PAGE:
As Owens explains, interest in Monnet’s work extends far beyond Canada’s borders to the United States and Europe, where it is also exhibited. Monnet produces painting, sculpture and photography using materials ranging from cement to insulating wool and polystyrene. She has also made a dozen films since 2009, mostly shorts, several of which have won awards, as well as a feature-length fiction film, Bootlegger, which was filmed entirely in Kitigan Zibi—her maternal home community.
“Caroline is a fountain of ideas. She tries everything,” says Owens. “She is not afraid to take a global view of Indigenous heritage and contemporary art. She doesn’t see her art as having limits.”
Monnet was born to an Anishinaabe mother and a French father and grew up with one foot in Quebec, and the other in Brittany. She went on to study communications at the University of Ottawa and then sociology in Granada, Spain. Like her older sister, playwright Émilie Monnet, she was immersed in a cultural universe of music and cinema. As she explains:
“We are living proof that assimilationist policies have failed.”
Although Monnet seemed destined for a career in journalism—she began her career working at Radio-Canada—she instead became a self-taught visual artist and filmmaker with a wide range of skills. “Writing intimidates me,” she says, “but objects speak to me.” Monnet explains that she chooses her medium according to her purpose. “When I wanted to touch on cultural and linguistic dispossession, I felt I had to use sculpture.”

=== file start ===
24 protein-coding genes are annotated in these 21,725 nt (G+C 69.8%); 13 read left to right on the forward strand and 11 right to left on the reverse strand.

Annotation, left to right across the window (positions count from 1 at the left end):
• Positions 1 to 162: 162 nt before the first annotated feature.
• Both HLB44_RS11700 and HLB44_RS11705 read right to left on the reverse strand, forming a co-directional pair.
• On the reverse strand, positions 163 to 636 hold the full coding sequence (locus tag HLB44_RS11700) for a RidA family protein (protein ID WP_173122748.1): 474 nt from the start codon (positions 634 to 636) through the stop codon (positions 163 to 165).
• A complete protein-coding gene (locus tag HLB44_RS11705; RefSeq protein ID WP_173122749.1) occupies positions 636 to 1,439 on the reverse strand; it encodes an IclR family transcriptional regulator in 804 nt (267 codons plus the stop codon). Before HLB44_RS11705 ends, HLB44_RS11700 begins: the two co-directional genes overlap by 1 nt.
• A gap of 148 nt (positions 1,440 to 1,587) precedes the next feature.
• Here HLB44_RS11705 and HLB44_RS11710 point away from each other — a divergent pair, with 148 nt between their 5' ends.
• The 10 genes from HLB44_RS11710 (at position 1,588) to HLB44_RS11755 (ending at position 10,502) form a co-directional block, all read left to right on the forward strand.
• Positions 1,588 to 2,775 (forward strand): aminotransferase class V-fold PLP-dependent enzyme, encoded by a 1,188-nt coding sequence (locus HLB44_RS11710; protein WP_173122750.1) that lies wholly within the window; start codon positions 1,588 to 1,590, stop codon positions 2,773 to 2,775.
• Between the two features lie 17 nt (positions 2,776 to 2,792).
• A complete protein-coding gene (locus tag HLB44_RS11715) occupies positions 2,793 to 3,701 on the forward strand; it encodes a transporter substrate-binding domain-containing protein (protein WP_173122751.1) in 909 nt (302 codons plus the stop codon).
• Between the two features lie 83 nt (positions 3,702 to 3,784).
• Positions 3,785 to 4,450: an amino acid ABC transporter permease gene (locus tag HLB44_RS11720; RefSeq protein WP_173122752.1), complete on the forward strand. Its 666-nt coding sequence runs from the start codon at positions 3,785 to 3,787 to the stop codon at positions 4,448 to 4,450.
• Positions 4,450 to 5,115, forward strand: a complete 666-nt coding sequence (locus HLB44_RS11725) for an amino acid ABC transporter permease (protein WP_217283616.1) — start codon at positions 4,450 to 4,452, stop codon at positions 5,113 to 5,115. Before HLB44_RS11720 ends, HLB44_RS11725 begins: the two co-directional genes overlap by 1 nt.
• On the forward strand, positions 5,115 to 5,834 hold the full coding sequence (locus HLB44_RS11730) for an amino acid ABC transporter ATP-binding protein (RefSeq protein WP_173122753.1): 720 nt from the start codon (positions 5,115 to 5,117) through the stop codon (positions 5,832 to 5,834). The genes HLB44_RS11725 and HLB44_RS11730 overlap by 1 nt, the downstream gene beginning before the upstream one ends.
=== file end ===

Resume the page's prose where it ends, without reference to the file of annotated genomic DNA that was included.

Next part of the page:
As an artist, Monnet is aware that her work can be interpreted in multiple ways:
“I wanted to mix physical features and geometric shapes to see how the two interact with one another. The message is that even with a mould on your head, you can choose your own identity.”
Yet, she says, the fact that her artwork is hanging in a school of medicine today provides another key to its interpretation: “You can see the opposition between cubic science and Indigenous philosophy, which is circular. In Indigenous thinking, everything starts from the circle.” She adds:
“Our relationship with others and our lives are non-linear. We start life as children and we return to being children. The past, the present, the future, everything is connected.”
Indigenous art at McGill
Monnet’s relationship with McGill encompasses a number of “firsts.” In 2021, she was the University’s first Indigenous artist in residence, a program funded by the Andrew W. Mellon Foundation. “It was a wonderful gift, a beautiful recognition of my work, but COVID was the less pleasant part, with all the online meetings replacing in-person meetings.” The residency culminated in the acquisition by McGill of not just one but six pieces from Monnet’s Fragments series, which now hang in four other units on the downtown campus in Montreal (the Schulich School of Music, the Faculty of Arts, the Faculty of Law and the Desautels Faculty of Management) in addition to at Campus Outaouais.